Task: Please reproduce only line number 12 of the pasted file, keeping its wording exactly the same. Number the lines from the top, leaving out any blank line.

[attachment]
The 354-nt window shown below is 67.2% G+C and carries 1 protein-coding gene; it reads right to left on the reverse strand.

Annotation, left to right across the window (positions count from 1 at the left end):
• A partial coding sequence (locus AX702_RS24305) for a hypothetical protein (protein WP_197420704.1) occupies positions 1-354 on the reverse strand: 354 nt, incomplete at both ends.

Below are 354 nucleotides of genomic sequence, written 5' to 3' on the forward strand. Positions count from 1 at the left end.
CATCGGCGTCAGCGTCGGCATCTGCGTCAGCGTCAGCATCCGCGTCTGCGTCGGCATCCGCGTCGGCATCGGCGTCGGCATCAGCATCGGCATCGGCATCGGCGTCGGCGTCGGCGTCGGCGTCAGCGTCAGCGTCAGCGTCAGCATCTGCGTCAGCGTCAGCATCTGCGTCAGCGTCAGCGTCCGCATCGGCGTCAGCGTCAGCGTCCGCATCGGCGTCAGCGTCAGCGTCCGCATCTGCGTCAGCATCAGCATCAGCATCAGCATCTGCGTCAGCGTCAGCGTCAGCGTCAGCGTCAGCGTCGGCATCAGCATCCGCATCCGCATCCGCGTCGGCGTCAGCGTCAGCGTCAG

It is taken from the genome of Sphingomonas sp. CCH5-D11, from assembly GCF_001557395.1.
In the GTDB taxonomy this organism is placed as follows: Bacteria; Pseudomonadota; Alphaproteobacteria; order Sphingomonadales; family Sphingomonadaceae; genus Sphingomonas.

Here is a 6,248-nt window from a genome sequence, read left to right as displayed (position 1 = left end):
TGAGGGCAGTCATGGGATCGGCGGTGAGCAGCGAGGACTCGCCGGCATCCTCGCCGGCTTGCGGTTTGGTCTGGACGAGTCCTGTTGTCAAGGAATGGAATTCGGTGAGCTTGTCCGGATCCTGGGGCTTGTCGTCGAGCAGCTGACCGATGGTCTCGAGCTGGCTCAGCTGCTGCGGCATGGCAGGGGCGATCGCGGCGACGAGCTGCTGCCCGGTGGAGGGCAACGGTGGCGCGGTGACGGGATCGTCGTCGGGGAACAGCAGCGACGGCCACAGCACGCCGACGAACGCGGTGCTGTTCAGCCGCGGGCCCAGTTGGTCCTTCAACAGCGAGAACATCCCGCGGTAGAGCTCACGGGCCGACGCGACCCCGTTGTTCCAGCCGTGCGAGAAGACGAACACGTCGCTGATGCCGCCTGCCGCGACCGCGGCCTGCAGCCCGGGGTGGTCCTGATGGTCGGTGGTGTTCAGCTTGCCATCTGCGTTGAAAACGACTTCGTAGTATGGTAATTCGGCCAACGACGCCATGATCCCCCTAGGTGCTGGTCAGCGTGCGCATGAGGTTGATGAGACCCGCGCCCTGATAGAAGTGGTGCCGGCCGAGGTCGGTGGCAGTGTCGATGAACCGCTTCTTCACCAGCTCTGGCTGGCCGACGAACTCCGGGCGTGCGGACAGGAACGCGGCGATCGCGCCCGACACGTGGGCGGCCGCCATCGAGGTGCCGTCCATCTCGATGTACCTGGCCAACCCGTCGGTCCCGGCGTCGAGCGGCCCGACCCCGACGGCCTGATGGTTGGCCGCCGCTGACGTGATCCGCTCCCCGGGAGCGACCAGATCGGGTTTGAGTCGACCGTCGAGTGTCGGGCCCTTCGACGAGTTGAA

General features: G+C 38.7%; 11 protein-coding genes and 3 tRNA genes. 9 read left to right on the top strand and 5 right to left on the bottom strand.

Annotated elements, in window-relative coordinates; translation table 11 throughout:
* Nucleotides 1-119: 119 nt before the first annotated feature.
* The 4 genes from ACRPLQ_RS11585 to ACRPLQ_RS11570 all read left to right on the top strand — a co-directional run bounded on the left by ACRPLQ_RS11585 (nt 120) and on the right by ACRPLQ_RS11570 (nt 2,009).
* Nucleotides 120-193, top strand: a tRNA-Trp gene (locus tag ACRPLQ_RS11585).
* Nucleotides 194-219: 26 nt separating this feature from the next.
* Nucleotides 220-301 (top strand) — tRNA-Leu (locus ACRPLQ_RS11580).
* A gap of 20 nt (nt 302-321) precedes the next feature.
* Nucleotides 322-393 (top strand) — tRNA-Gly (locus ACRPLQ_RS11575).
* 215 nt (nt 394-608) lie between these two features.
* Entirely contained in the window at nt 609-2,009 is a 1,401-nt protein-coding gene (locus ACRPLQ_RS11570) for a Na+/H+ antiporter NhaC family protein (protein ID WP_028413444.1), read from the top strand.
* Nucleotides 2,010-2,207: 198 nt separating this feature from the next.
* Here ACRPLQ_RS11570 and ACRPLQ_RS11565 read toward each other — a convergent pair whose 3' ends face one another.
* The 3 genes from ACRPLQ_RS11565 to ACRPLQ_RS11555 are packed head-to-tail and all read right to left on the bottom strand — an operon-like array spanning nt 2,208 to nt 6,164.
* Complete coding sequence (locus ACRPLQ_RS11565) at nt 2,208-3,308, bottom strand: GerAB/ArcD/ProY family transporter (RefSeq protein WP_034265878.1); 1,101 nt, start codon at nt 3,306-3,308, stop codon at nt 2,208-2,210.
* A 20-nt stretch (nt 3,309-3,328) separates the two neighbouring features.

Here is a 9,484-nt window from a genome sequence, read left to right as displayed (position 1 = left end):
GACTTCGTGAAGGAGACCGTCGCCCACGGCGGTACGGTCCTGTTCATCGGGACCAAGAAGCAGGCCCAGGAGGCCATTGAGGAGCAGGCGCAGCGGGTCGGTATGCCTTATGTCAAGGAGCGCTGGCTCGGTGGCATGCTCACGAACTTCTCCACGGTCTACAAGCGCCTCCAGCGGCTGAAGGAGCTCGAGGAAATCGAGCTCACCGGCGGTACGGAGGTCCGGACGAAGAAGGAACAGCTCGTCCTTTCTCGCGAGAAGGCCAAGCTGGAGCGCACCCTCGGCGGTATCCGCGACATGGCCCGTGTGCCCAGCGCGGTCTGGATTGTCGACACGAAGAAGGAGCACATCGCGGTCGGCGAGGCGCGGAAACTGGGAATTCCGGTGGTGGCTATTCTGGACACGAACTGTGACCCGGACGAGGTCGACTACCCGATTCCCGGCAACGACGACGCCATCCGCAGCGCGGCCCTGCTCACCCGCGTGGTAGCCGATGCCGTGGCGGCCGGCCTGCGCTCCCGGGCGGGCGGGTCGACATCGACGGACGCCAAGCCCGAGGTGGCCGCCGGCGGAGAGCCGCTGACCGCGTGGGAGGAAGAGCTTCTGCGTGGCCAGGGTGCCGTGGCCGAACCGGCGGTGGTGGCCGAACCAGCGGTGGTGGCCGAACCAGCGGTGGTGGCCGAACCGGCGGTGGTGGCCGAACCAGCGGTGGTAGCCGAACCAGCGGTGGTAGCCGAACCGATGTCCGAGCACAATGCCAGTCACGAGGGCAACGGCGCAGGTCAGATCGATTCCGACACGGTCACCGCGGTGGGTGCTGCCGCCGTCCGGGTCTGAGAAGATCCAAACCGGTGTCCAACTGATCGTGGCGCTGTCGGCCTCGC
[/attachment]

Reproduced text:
* Nucleotides 1-119: 119 nt before the first annotated feature.